“We are not going to make any political gains if we keep up our attack against the government. On the contrary, the government will end up getting people’s sympathy as we will be perceived to be obstructing it on frivolous grounds…don’t forget the BJP has only recently got a massive mandate,” a senior Congress office-bearer said.
He maintained that while keeping a vigilant eye on the functioning of the government, the Congress should make simultaneous efforts to put its own house in order and rebuild its shattered image so that people believe that the party is ready to learn from its mistakes.
“We got a severe drubbing in these Lok Sabha polls…we have to show some humility and look inwards,” another senior Congress leader told rediff.com.
Congress ally, the NCP, was the first to convey its disagreement on the TRAI Amendment Bill when its chief Sharad Pawar publicly declared two days ago that they would support the government on this issue. “We don’t have to oppose the government for the sake of opposing… we should pick our battles carefully,” NCP Lok Sabha MP and Pawar’s daughter Supriya Sule told rediff.com.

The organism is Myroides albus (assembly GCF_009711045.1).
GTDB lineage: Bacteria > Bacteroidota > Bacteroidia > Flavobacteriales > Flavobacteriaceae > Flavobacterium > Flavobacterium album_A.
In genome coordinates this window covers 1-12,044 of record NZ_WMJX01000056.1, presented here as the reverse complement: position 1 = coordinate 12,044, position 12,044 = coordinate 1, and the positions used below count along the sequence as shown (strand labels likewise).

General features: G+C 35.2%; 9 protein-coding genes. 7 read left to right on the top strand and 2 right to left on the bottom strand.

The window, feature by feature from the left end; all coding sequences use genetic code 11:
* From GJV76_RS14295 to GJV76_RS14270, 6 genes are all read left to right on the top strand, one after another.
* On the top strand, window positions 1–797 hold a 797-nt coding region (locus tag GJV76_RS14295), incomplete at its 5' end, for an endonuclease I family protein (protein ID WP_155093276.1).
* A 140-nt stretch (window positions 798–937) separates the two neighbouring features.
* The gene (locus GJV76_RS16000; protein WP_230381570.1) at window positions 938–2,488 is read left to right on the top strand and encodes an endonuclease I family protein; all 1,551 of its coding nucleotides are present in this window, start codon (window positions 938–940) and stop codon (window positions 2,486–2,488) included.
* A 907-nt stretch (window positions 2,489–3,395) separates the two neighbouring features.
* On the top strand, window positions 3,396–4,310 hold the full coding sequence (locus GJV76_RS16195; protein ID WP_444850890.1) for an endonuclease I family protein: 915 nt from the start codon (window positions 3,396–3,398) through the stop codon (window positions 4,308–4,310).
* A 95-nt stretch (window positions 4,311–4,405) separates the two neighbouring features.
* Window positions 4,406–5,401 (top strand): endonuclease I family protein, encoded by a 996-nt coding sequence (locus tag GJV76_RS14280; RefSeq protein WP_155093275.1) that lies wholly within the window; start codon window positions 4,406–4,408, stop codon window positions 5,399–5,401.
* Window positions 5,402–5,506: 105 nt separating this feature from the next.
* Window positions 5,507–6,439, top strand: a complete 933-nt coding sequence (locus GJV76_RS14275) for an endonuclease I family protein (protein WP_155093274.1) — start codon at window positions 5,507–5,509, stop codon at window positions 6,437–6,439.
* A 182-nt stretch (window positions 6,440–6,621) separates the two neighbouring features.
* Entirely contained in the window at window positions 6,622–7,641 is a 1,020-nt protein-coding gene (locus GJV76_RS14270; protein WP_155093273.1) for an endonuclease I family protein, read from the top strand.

In any case, she said, the PM should be free to choose his team of officials, adding that the opposition should keep its powder dry for more serious issues. “It’s too early to criticise the government… we should give it some time before we attack it,” Sule added.
The Trinamool Congress had initially planned to move a resolution along with the Congress against the TRAI Amendment Bill in the Lok Sabha. It was also listed in the agenda papers.
However, the Congress was taken aback when Trinamool leader Sudip Bandhopadhyaya supported the Bill even though the party had opposed its introduction last week. His colleague Saugata Roy, who had moved the resolution, was not present in the Lok Sabha.
Trinamool spokesperson and Rajya Sabha MP Derek O’brien told rediff.com that Roy had moved the resolution on his own accord that their party had never decided to oppose the Bill. “The TMC is a responsible party. The PM can choose any officer whom he thinks fit for the post," Sudip Bandyopadhyay remarked.
The Samajwadi Party and the Bahujan Samaj Party also declared their support for the government Bill. “I don’t think this is such a major issue on which we should take on the government,” SP leader Ram Gopal Yadav told rediff.com, clarifying that their party would have floor coordination with the Congress on specific issues.
Speaking in the same vein, Bahujan Samaj Party chief Mayawati said that they will not oppose the government as it was the PM’s prerogative to choose his secretary.
The Jayalalithaa-led All India Anna Dravida Munnetra Kazhagam and the Biju Janata Dal are not in favour of opposing the Bill.
Image: Prime Minister Narendra Modi with principal secretary Nripendra Misra heads to chair the first Cabinet meet of his government in New Delhi. Photograph: PTI